The IRS data is reported at the Household level and at an Individual level.
Household Data: The household data is collected by interviewing the householder. Information in the household section is focused on all household details from the household composition, durables owned, household items purchased and other key demographic variables. A Normal Household is defined as a group of people who normally live together and take their meals from a common kitchen unless the nature of their work prevent any of them from doing so. Persons in a household may be related or unrelated to each other. There may be one member households, two member households or multi-member households. The link in understanding whether it is a household or not, is a common kitchen.
The Householder is defined as: A person who takes the decision on purchase of day to day household products such as groceries, toothpastes, soaps, detergents etc. with respect to what to purchase, when to purchase and how much to purchase is a Householder. This person has to be staying in the household and can be a male or a female.
- The householder need not always decide on the brands.
- The householder need not always physically go to the shop to buy these products; the householder may only be suggesting the requirements while someone else implements it.
Individual Data: Individual data is collected from a systematically randomly selected person who is 12 years or older and stays in the household. The Individual Questionnaire is mainly focused on capturing readership of publications, TV viewing, Radio listening, Mobile usage, Internet usage, Cinema going habits and personal usage of selected products.
Data Capture: We have introduced DS-CAPI (Dual-Screen Computer Assisted Personal Interview) as a new way of capturing data for the IRS. The DS-CAPI method eliminates the need for printed masthead booklets and instead uses a second device (dual screen) to display mastheads and other stimulus to the respondent. The DS-CAPI data capture methodology has these benefits:
- Simpler for the interviewer to navigate through the questionnaire.
- Simpler for the interviewer to manage the large amount of stimuli material better – as all the stimuli automatically appear on a separate screen, in front of the respondent.
- Simpler and more comfortable for the female respondent, as the method allows her to sit at a comfortable distance from the interviewer, hitherto not possible in the Pen-and-Paper or CAPI methods.
- A short interview length - both Household and Individual interviews not more than 30 minutes in order to ensure good quality data.
Coverage and Reporting: The sample size covered in IRS 2013 is approximately 235,000 households and is reported at these breaks:
- All India
- Individual States
- Socio-Cultural Regions (SCRs)
- 92 Independent & 99 Clustered Districts
- Population Strata, in Urban & Rural respectively at an All India level
- All towns with a population of 5 Lakh and above
- Delhi, Mumbai & Kolkata – reported in zones (4 zones in each city)
Data Fusion: To restrict respondent and interviewer fatigue, the Individual and Household interviews are designed to be completed in 30 minutes each. This is enabled by efficient data fusion – a globally used ascription methodology.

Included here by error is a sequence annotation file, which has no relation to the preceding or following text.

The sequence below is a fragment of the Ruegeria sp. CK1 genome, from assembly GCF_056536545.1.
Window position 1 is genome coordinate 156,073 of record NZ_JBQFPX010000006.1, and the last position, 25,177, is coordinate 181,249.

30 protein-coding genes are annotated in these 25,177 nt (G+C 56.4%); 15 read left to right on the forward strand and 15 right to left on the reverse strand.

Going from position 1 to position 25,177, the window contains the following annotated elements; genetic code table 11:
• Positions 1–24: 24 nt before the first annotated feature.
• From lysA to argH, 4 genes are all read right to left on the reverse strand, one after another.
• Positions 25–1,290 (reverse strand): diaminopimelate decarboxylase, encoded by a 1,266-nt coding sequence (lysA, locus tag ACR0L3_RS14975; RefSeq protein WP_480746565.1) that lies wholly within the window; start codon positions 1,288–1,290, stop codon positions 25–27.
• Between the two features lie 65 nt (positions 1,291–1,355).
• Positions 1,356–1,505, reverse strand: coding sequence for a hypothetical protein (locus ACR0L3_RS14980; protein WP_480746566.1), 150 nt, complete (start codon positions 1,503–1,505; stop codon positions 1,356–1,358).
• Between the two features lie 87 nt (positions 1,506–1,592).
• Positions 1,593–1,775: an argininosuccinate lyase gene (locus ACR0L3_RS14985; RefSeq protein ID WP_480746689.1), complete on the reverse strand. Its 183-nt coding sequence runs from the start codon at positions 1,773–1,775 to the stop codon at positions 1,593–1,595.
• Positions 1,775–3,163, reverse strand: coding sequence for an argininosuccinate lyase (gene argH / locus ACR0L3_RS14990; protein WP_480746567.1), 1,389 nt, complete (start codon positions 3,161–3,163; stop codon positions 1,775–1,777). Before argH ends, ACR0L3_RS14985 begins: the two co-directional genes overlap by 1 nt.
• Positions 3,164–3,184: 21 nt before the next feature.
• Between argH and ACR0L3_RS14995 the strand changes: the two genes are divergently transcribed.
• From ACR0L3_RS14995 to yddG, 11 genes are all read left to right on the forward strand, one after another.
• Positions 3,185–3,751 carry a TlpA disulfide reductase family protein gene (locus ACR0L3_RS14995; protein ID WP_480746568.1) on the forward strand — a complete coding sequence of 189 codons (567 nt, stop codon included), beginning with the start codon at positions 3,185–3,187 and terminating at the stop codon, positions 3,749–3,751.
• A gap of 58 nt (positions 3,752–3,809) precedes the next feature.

Quality Assurance: Quality of data collected is of utmost importance and is ensured by enforcing multiple checks:
- On-the-ground Quality Checks: A face-to-face follow-up interaction with the respondent is conducted to monitor and maintain the quality of data collected. All field managers are empowered with real time tools to monitor progress and quality.
- Telephonic Quality Checks: A dedicated team makes telephone calls to the interviewed respondents and checks for compliance. This is to assure that the interviewers correctly followed norms.
- Real Time Workforce Tracking: Through which interviewers are tracked while they are on field, assuring better control over data capture.
- Audio Recording Back-Checks:A dedicated team listens to audio recorded questions from the interview and ascertains if questions were rightly asked and responses correctly coded.
District Clustering: We have considered a Hybrid approach for district/s reporting, which is reporting some Districts independently, and others in clusters. The objective of this exercise was to cluster Districts in a meaningful manner from a Readership perspective. We believe that this innovative approach adds another dimension beyond clustering Districts by either population or literacy.
Methodology adopted for District Clustering:
- We examined a large number of variables from the Census 2011, including household variables like type of house, electricity, telephone connection, water source as well as population, literacy and urbanisation.
- We took circulation as the surrogate variable for readership and identified variables which had a strong correlation with circulation. The three variables that had the strongest correlation with circulation were population, literacy and urbanisation (% urban population of total population).
- As these variables had high correlation coefficients, we combined these variables through Principal Component Analysis (PCA) and constructed a linear combination of these three variables, which in a manner speaking the ‘importance’ of the District with respect to readership perspective.
- We ensured that the clustered districts are geographically contiguous and belonged to the same SCR.
- The distribution of number of districts independently reported and reported at a cluster level are – 92 Individual districts and 99 Clustered Districts.